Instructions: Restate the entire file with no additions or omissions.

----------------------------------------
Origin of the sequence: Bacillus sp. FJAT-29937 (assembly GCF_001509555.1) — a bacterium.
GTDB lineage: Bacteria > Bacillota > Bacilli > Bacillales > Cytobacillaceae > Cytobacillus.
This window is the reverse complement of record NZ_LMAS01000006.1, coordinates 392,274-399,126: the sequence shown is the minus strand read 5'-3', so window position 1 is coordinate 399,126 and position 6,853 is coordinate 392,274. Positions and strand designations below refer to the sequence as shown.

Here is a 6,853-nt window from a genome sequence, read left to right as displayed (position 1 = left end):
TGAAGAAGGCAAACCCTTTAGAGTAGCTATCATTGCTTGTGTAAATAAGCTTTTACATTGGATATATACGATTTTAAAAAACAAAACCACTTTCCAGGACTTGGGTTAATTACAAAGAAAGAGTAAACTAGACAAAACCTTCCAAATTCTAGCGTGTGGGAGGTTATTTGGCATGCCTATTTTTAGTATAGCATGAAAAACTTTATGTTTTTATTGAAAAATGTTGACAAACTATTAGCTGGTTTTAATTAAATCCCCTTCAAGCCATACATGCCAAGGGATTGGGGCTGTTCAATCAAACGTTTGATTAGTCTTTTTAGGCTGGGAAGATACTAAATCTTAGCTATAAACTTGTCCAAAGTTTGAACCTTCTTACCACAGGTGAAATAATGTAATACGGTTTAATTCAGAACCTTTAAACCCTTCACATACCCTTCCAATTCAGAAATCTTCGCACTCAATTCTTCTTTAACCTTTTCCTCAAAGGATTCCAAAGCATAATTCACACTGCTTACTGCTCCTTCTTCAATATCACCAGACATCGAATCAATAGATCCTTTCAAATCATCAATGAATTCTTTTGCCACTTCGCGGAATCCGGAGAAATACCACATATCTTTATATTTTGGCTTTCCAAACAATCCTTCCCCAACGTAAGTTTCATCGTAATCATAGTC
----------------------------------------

Origin of the sequence: Bacillus sp. FJAT-29937 (assembly GCF_001509555.1) — a bacterium.
GTDB lineage: Bacteria > Bacillota > Bacilli > Bacillales > Cytobacillaceae > Cytobacillus.
This window is the reverse complement of record NZ_LMAS01000006.1, coordinates 392,274-399,126: the sequence shown is the minus strand read 5'-3', so window position 1 is coordinate 399,126 and position 6,853 is coordinate 392,274. Positions and strand designations below refer to the sequence as shown.

Here is a 6,853-nt window from a genome sequence, read left to right as displayed (position 1 = left end):
TGAAGAAGGCAAACCCTTTAGAGTAGCTATCATTGCTTGTGTAAATAAGCTTTTACATTGGATATATACGATTTTAAAAAACAAAACCACTTTCCAGGACTTGGGTTAATTACAAAGAAAGAGTAAACTAGACAAAACCTTCCAAATTCTAGCGTGTGGGAGGTTATTTGGCATGCCTATTTTTAGTATAGCATGAAAAACTTTATGTTTTTATTGAAAAATGTTGACAAACTATTAGCTGGTTTTAATTAAATCCCCTTCAAGCCATACATGCCAAGGGATTGGGGCTGTTCAATCAAACGTTTGATTAGTCTTTTTAGGCTGGGAAGATACTAAATCTTAGCTATAAACTTGTCCAAAGTTTGAACCTTCTTACCACAGGTGAAATAATGTAATACGGTTTAATTCAGAACCTTTAAACCCTTCACATACCCTTCCAATTCAGAAATCTTCGCACTCAATTCTTCTTTAACCTTTTCCTCAAAGGATTCCAAAGCATAATTCACACTGCTTACTGCTCCTTCTTCAATATCACCAGACATCGAATCAATAGATCCTTTCAAATCATCAATGAATTCTTTTGCCACTTCGCGGAATCCGGAGAAATACCACATATCTTTATATTTTGGCTTTCCAAACAATCCTTCCCCAACGTAAGTTTCATCGTAATCATAGTC